Innovation: The last people-centric process
I'll claim innovation is the last people-centric process because most firms don't have a well-defined innovation process. If you think carefully about how most businesses work, they are organized around well-defined business processes, some of which are named. The procurement to payment process manages how a business acquires products and services and how it pays for them. The order to invoice process manages how a business receives customer orders for goods and services and how it collects payment for those products and services. These are well-defined, well-understood processes that have been optimized. People who "belong" to these processes understand their roles and responsibilities, and a software solution, usually an ERP or financial system, supports and enables the process using workflow. These processes are the lifeblood of the company, they are well-documented and carefully preserved. People in these processes are there to ensure the process works as designed, to manage exceptions and to defend and protect the processes from disruption.
So, what's the most important activity in a business that isn't defined as a process? Innovation. Most innovation, if it happens at all, happens in an R&D lab or as part of new product development. While most product development teams have well-defined "stage gate" programs to help develop and commercialize a product, they don't have well-defined and organized idea generation and development methodologies and processes. But the lack of a defined process isn't the only reason that innovation is a highly people centric process. There are several other reasons.
First, people generate ideas. For the foreseeable future, people will be much better at generating ideas and spotting opportunities than machines. While we may use automatic ordering to place a new purchase order or use automated triggers to pay invoices, people are required to generate ideas. There's no automation and no regularity to creativity and the ability to spot ideas.
Second, people place ideas into context. We need to understand the future needs of our markets and the unmet or unarticulated needs of our customers. No machine, no automated process can do that work. Only people, well-trained and highly engaged, can do that investigation and synthesis. Good ideas that don't solve important problems are useless. Customer needs that go unresolved by new products are missed opportunities. Nothing about this can be automated - well-trained people who understand their roles and responsibilities are critical.
Third, people are necessary to evaluate, judge and develop ideas. While we may seek to develop a set of criteria and have a "system" to evaluate and select the best ideas for development, there are too many subtle factors and too many unknowns for a system or process to do this without the intervention of people who exercise their judgment and their "gut". We may long for a systematic, computerized method for idea ranking, evaluation and selection, but evidence shows innovation is far from that probably unreasonable goal.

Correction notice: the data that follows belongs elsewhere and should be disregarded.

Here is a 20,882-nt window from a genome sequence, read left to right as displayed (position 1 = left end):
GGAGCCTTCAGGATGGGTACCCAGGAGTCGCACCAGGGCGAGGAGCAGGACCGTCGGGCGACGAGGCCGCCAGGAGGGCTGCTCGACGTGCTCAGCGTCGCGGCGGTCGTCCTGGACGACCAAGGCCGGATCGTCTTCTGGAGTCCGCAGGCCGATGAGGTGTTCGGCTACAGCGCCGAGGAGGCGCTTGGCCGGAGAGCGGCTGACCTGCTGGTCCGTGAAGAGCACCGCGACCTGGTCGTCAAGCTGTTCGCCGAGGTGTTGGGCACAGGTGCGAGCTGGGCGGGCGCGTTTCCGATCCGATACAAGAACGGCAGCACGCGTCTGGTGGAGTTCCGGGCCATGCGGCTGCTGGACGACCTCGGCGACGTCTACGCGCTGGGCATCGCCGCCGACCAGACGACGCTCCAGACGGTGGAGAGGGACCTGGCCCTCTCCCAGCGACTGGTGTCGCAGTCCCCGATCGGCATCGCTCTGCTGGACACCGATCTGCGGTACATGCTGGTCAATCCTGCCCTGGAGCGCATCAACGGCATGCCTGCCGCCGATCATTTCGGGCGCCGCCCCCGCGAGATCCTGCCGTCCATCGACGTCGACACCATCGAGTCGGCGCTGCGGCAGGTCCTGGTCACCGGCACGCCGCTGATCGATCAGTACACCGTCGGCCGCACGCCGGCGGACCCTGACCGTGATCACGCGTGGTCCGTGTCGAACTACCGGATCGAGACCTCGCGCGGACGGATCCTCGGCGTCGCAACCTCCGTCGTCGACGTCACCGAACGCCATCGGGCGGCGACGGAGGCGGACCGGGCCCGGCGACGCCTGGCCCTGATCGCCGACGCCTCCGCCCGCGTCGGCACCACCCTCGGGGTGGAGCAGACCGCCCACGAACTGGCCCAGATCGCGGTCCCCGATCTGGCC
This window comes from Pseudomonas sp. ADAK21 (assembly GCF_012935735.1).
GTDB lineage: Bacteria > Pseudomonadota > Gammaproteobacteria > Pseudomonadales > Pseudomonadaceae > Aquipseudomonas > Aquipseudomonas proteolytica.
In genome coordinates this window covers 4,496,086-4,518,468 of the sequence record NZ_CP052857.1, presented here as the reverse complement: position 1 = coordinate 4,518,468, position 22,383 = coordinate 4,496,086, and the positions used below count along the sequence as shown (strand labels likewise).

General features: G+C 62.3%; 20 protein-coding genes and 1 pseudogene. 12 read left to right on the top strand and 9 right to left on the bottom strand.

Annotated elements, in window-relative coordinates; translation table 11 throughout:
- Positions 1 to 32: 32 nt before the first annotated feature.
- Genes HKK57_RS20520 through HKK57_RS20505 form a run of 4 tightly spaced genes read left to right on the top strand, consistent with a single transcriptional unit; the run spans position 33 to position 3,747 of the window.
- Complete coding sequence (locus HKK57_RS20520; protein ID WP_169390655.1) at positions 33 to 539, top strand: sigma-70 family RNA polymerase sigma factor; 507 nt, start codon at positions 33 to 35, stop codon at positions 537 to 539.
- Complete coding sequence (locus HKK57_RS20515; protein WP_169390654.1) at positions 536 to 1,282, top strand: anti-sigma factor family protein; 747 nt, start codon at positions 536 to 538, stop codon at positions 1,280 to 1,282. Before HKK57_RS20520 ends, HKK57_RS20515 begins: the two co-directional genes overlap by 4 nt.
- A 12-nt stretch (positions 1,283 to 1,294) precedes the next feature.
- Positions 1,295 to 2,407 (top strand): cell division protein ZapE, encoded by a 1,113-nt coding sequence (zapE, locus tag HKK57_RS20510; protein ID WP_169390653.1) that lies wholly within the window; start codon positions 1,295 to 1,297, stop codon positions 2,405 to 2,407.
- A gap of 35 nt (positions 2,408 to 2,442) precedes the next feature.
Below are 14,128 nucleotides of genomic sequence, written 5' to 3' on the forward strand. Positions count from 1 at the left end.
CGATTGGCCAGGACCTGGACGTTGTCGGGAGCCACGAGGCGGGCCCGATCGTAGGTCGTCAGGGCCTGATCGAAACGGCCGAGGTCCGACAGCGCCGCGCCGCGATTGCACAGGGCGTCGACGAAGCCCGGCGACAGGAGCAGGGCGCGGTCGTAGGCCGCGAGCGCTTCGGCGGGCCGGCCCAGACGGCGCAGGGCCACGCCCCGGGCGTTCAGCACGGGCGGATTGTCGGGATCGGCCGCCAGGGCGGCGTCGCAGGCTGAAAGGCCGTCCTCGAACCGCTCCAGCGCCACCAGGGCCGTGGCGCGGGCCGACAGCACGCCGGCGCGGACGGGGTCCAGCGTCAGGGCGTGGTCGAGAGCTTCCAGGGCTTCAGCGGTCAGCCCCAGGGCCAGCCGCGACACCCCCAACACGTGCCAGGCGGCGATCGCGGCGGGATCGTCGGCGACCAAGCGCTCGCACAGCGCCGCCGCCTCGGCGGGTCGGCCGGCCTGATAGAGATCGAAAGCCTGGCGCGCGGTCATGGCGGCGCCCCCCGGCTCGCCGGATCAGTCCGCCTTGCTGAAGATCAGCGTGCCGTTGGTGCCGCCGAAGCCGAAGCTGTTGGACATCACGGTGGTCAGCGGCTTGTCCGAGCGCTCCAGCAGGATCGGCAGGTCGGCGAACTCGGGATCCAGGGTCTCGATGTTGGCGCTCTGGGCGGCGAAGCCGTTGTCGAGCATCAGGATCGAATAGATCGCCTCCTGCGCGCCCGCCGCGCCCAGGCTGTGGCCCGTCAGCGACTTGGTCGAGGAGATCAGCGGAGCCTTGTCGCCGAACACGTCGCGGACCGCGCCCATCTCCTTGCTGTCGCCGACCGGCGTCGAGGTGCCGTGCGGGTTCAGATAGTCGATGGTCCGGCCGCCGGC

The fact is that people play a disproportionate role in innovation when compared to any other important function. That's because, unlike many other processes, the work can't be divided into simple tasks that can be automated by a computer or accelerated by inanimate processes. So here's the important question: if people play such a vital role in innovation, why do we starve innovation of the best people in the organization? If people are so vital to innovation, why do we intentionally limit the amount of time we allow for innovators to work?
Further, recognizing that people are the most important input to an innovation process, why don't we provide the necessary tools, training and leadership for those teams to be successful? Why don't we define a consistent methodology that they can follow to improve their chances of success?
Over the last twenty years, through business process re-engineering and the implementation of Enterprise Resource Planning and management systems most businesses have optimized most of the major processes in the business. That work has led to greater efficiencies and lower costs. However, most businesses are still confronted with the facts that 1) innovation is important and 2) it is a very people-centric process while 3) people cost too much and innovation is too risky. So many businesses pretend to innovate by placing people who are available but not the "best" on a short-lived innovation effort. This contradicts everything we know about innovation success. Why don't most businesses place at least some of the same emphasis on improving the innovation process (and people involved) the way they did on optimizing the other important processes?